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Eco-friendly construction material | Photo source Pixabay

Styrofoam alternative renders buildings more eco-friendly

Property & Construction

Researchers have created a new material that allows for more efficient and environmentally friendly insulation.

We have seen how the development of new materials can help reduce our carbon footprint, for example the invention of a biodegradable gelatin-based bioplastic. Similarly, the creation of a self-healing robot hand offers the potential to cut waste and lead us towards a more environmentally-friendly way of manufacturing products. The creation of nanowood offers a better alternative to existing insulating materials and is both cheap and biodegradable.

A team of scientists at the University of Maryland in College Park created a new unique material by removing all of the lignin and most of the hemicellulose from the wood. This exposed the wood to the chemicals sodium hydroxide, sodium sulphite and hydrogen peroxide. Removing these parts from the wood leaves only the nanofibers of cellulose, making the wood incredibly lightweight. Moreover, the parallel arrangement of these fibres means that the material works very well as an insulator. This method makes it difficult for heat to travel across the fibres. All the wood that has been removed is replaced by air, a poor conductor.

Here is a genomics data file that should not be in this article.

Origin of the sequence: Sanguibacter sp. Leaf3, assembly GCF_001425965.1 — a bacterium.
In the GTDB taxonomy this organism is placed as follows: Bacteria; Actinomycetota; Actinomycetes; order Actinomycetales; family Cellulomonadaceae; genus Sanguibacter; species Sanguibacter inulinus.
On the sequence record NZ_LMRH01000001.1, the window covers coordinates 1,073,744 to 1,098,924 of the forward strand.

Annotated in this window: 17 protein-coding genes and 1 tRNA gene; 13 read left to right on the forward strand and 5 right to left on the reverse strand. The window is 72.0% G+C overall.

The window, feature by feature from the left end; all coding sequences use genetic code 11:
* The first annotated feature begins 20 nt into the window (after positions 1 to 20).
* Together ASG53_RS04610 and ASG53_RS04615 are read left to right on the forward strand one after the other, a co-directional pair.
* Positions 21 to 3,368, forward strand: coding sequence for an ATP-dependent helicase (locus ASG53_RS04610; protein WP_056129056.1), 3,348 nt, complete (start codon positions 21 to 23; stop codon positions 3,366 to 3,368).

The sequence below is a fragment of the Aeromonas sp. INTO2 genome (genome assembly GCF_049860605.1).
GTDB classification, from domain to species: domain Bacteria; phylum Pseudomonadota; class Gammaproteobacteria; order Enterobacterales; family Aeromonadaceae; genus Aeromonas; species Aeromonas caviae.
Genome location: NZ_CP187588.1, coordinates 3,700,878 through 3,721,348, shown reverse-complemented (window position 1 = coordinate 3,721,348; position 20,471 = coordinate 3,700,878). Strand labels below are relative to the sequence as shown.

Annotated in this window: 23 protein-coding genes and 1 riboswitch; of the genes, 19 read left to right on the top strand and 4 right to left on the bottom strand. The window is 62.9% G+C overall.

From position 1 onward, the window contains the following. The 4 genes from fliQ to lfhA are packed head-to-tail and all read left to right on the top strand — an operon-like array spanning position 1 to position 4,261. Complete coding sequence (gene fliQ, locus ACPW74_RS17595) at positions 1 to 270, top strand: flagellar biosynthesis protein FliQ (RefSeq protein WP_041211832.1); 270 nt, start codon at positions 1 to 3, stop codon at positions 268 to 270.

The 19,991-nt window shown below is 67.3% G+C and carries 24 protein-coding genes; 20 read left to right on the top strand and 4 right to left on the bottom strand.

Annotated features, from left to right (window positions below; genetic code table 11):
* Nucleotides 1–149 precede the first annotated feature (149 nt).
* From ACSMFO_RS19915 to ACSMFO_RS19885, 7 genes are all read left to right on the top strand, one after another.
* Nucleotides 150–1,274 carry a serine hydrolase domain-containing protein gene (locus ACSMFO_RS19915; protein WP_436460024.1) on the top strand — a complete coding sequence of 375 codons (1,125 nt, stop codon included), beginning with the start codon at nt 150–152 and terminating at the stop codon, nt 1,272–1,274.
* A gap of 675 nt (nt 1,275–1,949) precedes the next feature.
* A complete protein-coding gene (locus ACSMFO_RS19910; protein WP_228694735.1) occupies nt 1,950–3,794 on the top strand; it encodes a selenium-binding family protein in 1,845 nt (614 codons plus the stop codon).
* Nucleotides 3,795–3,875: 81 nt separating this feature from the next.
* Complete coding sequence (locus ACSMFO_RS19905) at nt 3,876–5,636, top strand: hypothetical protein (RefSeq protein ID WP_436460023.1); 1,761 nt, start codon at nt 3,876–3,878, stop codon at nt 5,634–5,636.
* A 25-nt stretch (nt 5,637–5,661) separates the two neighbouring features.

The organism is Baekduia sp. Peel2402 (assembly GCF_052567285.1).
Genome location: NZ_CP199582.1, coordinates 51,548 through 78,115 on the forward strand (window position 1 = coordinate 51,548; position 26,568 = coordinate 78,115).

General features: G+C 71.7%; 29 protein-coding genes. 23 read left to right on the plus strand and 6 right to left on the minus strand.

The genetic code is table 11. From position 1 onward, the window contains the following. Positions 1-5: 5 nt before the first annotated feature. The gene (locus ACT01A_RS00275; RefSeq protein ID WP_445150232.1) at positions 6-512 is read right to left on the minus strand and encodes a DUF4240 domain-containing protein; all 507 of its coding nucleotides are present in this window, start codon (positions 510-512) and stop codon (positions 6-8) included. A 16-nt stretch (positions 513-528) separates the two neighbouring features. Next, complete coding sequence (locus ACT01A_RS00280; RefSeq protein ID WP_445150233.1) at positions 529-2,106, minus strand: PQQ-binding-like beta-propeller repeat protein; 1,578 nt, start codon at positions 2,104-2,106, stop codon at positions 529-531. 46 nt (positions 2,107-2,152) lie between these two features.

The authors of the study declared: “to the best of our knowledge, the strength of our nanowood represents the highest value among available super insulating materials”. Moreover, if the thickness of the nanowood is less than one millimetre, it becomes flexible. This allows for the material to be folded and rolled, rendering it suitable for even more purposes. With the capacity to be eaten by bacteria under the correct conditions, nanowood could be stronger. However, in turn this makes the material a more eco-friendly version to Styrofoam.

How else could this material be used to reduce carbon-emissions and increase efficiency? Could this be the first of a wave in the development of new materials possessing unique properties?

Email: binghu@umd.edu

Website: www.umd.edu/

Contact: www.umerc.umd.edu/faculty/hu

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